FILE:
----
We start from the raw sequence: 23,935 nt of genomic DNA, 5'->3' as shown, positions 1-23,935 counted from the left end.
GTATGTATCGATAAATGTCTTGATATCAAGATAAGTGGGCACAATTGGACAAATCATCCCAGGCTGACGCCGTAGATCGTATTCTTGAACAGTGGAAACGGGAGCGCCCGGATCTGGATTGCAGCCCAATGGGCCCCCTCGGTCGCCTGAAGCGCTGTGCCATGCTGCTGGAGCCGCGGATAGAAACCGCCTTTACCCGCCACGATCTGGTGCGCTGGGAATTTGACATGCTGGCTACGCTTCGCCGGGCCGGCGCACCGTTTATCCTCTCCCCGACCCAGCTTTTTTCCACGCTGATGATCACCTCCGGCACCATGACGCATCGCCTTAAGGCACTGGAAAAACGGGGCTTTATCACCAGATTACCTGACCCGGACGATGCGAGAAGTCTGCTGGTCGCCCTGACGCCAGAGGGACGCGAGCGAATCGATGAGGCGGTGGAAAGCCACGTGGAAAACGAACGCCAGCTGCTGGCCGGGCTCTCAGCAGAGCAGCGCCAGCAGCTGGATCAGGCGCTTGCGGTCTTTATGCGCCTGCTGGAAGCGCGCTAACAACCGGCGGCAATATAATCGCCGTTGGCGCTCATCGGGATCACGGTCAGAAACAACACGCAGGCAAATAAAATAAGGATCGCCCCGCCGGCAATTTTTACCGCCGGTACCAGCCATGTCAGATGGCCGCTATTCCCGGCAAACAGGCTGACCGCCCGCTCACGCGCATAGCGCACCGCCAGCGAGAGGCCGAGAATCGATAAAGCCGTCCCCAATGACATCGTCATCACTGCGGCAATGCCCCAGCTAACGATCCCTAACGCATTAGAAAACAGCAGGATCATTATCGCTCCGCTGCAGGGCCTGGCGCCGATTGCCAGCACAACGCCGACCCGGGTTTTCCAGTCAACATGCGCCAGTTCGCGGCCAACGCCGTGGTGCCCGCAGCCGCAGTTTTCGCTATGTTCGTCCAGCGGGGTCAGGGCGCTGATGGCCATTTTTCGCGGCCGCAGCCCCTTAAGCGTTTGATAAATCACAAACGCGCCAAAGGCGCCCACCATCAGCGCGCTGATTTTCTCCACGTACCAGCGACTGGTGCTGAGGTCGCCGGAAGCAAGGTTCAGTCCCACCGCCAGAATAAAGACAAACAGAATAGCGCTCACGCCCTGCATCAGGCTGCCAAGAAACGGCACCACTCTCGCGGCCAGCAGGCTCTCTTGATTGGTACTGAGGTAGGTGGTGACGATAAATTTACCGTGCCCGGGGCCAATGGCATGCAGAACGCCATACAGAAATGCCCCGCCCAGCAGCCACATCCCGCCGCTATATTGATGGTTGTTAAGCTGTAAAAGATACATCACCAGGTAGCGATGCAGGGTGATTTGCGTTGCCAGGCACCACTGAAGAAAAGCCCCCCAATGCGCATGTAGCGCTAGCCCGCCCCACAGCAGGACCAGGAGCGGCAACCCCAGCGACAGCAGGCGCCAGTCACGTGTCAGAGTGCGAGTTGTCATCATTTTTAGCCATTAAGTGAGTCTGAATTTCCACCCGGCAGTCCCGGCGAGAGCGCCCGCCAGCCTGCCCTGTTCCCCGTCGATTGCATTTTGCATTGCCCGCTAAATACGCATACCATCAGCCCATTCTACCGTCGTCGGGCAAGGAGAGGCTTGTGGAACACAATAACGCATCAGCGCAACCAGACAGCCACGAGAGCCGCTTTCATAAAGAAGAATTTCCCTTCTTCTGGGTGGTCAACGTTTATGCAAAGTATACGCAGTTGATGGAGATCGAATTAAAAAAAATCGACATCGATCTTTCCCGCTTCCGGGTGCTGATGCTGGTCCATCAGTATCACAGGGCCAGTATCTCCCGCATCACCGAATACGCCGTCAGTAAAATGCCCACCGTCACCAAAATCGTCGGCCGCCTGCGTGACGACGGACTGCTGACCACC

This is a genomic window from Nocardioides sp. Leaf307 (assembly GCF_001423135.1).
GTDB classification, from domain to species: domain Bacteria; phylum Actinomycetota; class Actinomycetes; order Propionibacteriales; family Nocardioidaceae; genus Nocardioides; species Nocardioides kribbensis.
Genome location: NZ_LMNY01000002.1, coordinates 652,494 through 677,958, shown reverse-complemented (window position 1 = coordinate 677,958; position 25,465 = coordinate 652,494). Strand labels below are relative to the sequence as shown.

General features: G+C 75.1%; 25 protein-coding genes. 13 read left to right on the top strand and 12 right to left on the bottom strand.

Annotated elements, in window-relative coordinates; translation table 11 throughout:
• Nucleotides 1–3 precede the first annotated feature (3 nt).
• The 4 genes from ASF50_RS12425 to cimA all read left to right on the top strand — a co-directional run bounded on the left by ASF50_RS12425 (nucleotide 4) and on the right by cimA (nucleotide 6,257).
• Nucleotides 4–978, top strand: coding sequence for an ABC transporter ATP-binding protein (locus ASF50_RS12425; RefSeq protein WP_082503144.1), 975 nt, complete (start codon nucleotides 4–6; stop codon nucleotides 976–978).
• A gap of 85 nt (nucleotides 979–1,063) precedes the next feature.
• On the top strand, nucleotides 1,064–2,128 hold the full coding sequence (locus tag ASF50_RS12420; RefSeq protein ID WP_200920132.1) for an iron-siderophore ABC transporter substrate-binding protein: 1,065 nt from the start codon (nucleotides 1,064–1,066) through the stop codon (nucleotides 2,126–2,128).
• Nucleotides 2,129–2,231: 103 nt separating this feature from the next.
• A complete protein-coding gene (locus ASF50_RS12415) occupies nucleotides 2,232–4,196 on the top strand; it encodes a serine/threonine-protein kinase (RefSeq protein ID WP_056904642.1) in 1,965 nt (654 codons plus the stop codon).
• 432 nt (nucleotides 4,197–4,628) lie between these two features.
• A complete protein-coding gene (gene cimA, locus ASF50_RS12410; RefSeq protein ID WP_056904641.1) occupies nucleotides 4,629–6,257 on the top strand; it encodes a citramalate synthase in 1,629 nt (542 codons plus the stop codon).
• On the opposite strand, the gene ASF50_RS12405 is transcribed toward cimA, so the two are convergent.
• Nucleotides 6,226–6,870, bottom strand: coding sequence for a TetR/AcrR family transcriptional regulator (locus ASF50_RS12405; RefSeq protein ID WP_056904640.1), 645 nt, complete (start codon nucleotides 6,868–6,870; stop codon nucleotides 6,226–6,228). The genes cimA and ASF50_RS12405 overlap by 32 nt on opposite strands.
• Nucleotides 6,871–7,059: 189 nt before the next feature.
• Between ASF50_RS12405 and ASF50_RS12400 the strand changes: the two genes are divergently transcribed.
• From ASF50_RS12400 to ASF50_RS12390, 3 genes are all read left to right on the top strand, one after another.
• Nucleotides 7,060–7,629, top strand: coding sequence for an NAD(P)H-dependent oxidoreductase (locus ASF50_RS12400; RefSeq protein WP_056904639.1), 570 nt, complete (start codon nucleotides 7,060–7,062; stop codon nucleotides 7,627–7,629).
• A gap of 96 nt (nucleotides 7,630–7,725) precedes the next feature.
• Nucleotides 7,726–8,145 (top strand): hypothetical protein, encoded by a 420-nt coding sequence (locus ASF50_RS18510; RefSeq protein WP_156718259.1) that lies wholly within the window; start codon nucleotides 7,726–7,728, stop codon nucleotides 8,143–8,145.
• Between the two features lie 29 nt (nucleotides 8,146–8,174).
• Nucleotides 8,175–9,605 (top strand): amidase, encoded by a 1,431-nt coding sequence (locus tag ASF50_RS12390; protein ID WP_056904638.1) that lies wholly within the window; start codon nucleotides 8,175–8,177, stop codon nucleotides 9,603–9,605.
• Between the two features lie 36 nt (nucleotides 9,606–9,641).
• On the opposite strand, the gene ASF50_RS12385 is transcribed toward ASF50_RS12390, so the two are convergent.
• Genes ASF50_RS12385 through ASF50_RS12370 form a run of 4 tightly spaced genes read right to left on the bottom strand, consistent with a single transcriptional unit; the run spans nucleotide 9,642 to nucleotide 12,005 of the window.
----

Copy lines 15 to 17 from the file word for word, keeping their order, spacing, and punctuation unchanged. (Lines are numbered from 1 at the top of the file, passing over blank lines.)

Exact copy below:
• 432 nt (nucleotides 4,197–4,628) lie between these two features.
• A complete protein-coding gene (gene cimA, locus ASF50_RS12410; RefSeq protein ID WP_056904641.1) occupies nucleotides 4,629–6,257 on the top strand; it encodes a citramalate synthase in 1,629 nt (542 codons plus the stop codon).
• On the opposite strand, the gene ASF50_RS12405 is transcribed toward cimA, so the two are convergent.